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Keep Cats From Scratching On Your Patio

Keep Cats From Scratching On Your Patio

Outdoor cats can be a welcome addition to any outdoor space. They protect your house from mice and other vermin and reduce stress and anxiety. But that benefit quickly evaporates if your furry buddies have a habit of scratching your precious patio furniture. Rather than getting angry, consider employing some simple strategies to eliminate the problem completely. Not sure how? No worries — keep reading and learn how to keep cats from scratching your outdoor furniture.

First things first: you don’t want to absolutely prevent your cat from scratching. Cats have a biological need to express their scratching instinct. It’s bad for their body and mind to declaw, or otherwise prevent them from fulfilling this desire. In fact, preventing a cat from scratching may actually introduce additional behavioral problems, including urinating and biting.

The last thing you want is to turn one problem into three problems!

With declawing off the table, we only have a few more options available. One of these is called the “Yes” technique, detailed below.

Keep Cats From Scratching Your Patio Furniture

The “Yes” technique is perfect to keep cats from scratching your patio furniture. As I said above, you don’t want to discourage your cat from scratching completely. With that in mind, it’s important to encourage them to scratch in the appropriate places.

Unsure exactly how to do that? It’s actually pretty simple — build or purchase one or more scratching posts and place them near where the cats are already scratching.

The idea is given the choice between your boring, old patio furniture and a brand new scratching post, the feline will choose the latter. At this point, you may be wondering what scratching post is best to keep your cat in control. I’d recommend you start with the SmartCat Pioneer Pet Ultimate Scratching Post. Not only is durable, but it’s superior to carpeted posts in almost every way (carpeted posts have a tendency to snag your furry friend’s claws).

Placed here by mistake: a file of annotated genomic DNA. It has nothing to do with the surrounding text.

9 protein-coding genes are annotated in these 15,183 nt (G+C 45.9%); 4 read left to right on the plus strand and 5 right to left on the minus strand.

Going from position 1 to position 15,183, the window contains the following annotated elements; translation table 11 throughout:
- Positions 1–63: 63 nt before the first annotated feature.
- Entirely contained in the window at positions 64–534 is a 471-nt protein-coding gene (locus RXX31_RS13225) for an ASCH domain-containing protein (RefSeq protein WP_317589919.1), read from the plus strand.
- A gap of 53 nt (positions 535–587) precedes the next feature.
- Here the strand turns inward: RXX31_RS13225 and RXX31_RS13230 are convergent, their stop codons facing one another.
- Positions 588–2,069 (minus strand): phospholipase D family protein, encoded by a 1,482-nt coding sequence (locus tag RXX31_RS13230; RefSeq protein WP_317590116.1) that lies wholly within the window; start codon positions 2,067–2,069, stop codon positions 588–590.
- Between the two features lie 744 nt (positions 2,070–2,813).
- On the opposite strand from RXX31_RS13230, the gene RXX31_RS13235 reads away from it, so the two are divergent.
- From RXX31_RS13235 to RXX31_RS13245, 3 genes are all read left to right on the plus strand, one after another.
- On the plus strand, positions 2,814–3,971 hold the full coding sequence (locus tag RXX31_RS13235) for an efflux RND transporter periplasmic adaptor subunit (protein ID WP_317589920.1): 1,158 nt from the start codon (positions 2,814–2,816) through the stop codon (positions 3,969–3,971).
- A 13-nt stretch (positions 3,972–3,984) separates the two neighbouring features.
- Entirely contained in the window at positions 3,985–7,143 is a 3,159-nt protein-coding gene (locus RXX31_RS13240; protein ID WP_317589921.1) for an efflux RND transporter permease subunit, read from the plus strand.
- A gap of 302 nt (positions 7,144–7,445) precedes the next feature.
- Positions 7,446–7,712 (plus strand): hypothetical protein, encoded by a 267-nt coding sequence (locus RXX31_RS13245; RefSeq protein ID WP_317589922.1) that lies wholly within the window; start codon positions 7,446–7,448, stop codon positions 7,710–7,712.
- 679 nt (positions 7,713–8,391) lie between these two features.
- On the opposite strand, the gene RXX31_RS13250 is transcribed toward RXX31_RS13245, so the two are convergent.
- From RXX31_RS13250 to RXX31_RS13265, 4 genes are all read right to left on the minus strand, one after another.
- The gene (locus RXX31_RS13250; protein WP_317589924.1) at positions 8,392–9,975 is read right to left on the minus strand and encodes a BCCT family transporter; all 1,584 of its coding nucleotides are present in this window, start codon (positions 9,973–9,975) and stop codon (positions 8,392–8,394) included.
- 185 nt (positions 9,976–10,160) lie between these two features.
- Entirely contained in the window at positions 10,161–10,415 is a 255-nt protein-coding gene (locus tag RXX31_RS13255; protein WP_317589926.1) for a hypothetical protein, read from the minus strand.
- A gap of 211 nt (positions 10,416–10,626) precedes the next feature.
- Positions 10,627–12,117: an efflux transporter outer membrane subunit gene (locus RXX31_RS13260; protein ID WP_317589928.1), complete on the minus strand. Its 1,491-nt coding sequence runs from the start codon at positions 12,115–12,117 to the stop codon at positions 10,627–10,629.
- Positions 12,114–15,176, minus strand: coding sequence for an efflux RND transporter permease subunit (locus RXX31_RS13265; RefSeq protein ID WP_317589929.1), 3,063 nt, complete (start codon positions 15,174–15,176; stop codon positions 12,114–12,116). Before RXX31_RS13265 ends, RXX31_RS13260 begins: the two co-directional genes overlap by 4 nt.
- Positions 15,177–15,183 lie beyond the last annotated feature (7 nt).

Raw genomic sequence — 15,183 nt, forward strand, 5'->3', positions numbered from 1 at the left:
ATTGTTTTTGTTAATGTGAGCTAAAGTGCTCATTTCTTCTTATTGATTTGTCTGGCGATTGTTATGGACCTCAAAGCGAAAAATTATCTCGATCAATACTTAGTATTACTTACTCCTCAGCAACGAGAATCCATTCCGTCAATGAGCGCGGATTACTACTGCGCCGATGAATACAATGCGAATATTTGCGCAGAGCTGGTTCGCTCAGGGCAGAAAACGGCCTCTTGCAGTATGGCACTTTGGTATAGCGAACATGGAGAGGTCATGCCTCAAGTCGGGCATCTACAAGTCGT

If you have a problem with cats scratching multiple pieces of patio furniture, you may need to install scratching posts around each affected area.

If this approach doesn’t work, don’t fret! There are things you can try. Although we’ve explored the “Yes” approach, there’s also a (wait for it) “No” technique. This is especially useful for patio doors, but can also be used on your patio furniture.

Not sure what the “No” technique is? No worries, I’ll explain below.

Keep Cats From Scratching At The Door

The “No” technique is perfect for keeping cats from scratching at the door. Unlike the “Yes” technique, the “No” technique is designed to making your surfaces undesirable for scratching. There are many ways to accomplish this, but it’s centered around removing the pleasurable component for the target kitty.

If you’re having trouble thinking of ways yourself, here are some common solutions.

  • Taping or wrapping the surface in aluminum foil
  • Feline training tape (I use this from Jxselect)
  • Anti-scratch deterrent spray (This is hit or miss, but definitely the easiest to set up. Here’s my recommendation if you’re interested)
  • Household vinegar can completely keep cats off your furniture, but it requires consistent reapplications

One thing to note: the “No” technique only works when cats are provided an equally desirable alternative. It’s unlikely that you’ll solve the problem with deterrents alone.

Without an attractive alternative, your cats will likely find another undesirable object to scratch.

Types of Furniture

Some types of patio furniture are better than others when it comes to withstanding your cat’s claw onslaught. Which types of outdoor furniture are most resilient to cats and other pets?

Best Patio Furniture For Cats

The best patio furniture for cats all have a few common characteristics.

  1. The furniture has a metal, preferably non-textured frame. This type of surface is unappealing for cats to claw and durable enough to withstand any attempt.
  2. There are no cushions. Cats cannot resist clawing at soft, plush cushions and you’d be fighting a constant battle to keep yours off.
  3. Glass, stone, tile, or other strong, non-porous table surfaces are key. Cats won’t be able to scratch them, and the non-porous surface will help repel smells.
  4. No dangling strings or cloth! This is self-explanatory if you’ve ever seen a cat play.

Final Thoughts

Cats will be cats, and you’ll never be able to completely stop them from being mischievous with your outdoor space. However, I’ve detailed quite a few helpful ideas to alleviate a bit of the pain. Did I miss something? If you have a tip you’d like to share, feel free to leave it in the comments.

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